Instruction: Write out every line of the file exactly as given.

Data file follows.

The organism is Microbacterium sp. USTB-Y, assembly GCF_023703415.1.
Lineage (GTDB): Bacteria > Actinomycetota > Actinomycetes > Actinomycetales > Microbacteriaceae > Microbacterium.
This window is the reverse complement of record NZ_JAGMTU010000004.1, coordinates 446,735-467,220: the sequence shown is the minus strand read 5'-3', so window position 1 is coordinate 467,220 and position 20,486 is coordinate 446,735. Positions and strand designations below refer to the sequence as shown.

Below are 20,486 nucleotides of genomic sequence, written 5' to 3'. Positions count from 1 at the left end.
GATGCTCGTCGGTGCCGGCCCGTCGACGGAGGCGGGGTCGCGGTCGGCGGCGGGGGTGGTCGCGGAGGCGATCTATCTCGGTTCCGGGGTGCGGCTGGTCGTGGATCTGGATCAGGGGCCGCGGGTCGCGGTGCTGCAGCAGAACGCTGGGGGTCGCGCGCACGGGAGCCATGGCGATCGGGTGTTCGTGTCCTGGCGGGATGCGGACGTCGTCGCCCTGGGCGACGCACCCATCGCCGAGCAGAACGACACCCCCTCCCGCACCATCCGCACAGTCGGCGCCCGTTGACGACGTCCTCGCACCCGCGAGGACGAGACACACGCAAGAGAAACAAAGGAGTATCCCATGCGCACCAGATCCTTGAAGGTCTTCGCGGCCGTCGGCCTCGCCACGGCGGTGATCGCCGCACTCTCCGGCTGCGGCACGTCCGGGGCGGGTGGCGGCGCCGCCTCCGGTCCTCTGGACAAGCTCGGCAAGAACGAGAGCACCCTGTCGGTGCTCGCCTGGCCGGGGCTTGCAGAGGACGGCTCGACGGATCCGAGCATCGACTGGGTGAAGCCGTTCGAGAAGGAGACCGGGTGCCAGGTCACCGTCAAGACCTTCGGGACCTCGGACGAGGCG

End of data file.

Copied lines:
The organism is Microbacterium sp. USTB-Y, assembly GCF_023703415.1.
Lineage (GTDB): Bacteria > Actinomycetota > Actinomycetes > Actinomycetales > Microbacteriaceae > Microbacterium.
This window is the reverse complement of record NZ_JAGMTU010000004.1, coordinates 446,735-467,220: the sequence shown is the minus strand read 5'-3', so window position 1 is coordinate 467,220 and position 20,486 is coordinate 446,735. Positions and strand designations below refer to the sequence as shown.

Below are 20,486 nucleotides of genomic sequence, written 5' to 3'. Positions count from 1 at the left end.
GATGCTCGTCGGTGCCGGCCCGTCGACGGAGGCGGGGTCGCGGTCGGCGGCGGGGGTGGTCGCGGAGGCGATCTATCTCGGTTCCGGGGTGCGGCTGGTCGTGGATCTGGATCAGGGGCCGCGGGTCGCGGTGCTGCAGCAGAACGCTGGGGGTCGCGCGCACGGGAGCCATGGCGATCGGGTGTTCGTGTCCTGGCGGGATGCGGACGTCGTCGCCCTGGGCGACGCACCCATCGCCGAGCAGAACGACACCCCCTCCCGCACCATCCGCACAGTCGGCGCCCGTTGACGACGTCCTCGCACCCGCGAGGACGAGACACACGCAAGAGAAACAAAGGAGTATCCCATGCGCACCAGATCCTTGAAGGTCTTCGCGGCCGTCGGCCTCGCCACGGCGGTGATCGCCGCACTCTCCGGCTGCGGCACGTCCGGGGCGGGTGGCGGCGCCGCCTCCGGTCCTCTGGACAAGCTCGGCAAGAACGAGAGCACCCTGTCGGTGCTCGCCTGGCCGGGGCTTGCAGAGGACGGCTCGACGGATCCGAGCATCGACTGGGTGAAGCCGTTCGAGAAGGAGACCGGGTGCCAGGTCACCGTCAAGACCTTCGGGACCTCGGACGAGGCG